FB's impossible challenge--one they've unconsciously embraced--is to compete to be the best at everything. Yes, people love to post pictures at FB. But can FB compete with Flickr, a company focused only on providing that one service? Can FB compete with dedicated gaming companies? And while FB is busy trying to secure its far flung borders, it faces a threat to its core "status update" business from a tunnel-visioned competitor called Twitter.
You would think that FB as a one-stop shop would have an advantage, that the fragmenting of services on the Web would drive users to seek single-source, catchall options. But this may not be the case. Younger users in particular tend to use many different clients and sites. Far from looking to any one of them to "do it all," it is more important that each do one obvious thing very well. Everything else is noise.
We've seen this movie before--about a company that tried to be anything and everything to all users. It was called AOL, and its history is instructive. At a certain point, the temptation to wring every possible cent out of its business became irresistible. Even at the cost of cannibalizing itself. AOL's trillions live on (somewhere I guess). But what happened to AOL?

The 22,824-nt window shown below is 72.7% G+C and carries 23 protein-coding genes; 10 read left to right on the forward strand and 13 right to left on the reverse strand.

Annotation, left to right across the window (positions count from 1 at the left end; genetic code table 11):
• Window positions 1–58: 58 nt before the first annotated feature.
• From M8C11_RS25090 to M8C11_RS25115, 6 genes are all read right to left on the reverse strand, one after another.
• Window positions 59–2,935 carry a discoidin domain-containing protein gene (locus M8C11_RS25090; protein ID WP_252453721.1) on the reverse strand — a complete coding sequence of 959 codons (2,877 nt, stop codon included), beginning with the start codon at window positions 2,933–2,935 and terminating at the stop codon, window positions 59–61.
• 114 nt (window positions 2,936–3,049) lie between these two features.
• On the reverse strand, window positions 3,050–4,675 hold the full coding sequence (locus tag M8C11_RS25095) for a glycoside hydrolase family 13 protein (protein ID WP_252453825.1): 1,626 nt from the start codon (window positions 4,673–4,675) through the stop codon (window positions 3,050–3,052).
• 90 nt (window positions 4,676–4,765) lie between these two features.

That's where FB is now. Yes, FB can hardly fail to make money, but it will be a process of feasting on its own flesh.
FB's central paradox is that it is conceived as a network for personal friendships. And despite the wishful thinking of social marketers, friends who are always trying to sell something don't make the best friends.
Scoble doesn't quite seem to get this. Considering what Twitter has not done in response to his impending parenthood, he says:
...not a single diaper company contacted us yet. Not a single maternity clothing company. Not a single car company (yes, we're going to buy a new one soon). Not a single camera company (already bought a new one for this occasion). Not a single insurance company (I need more). Not a single bank (I need to start saving for another college student). Not a single stroller company (need a new one that can hold two). Not a single vitamin company (Maryam is going through her prenatal vitamins at a good clip). Not a single shoe company (Maryam needs new shoes for pregnancy, and Milan is growing fast too)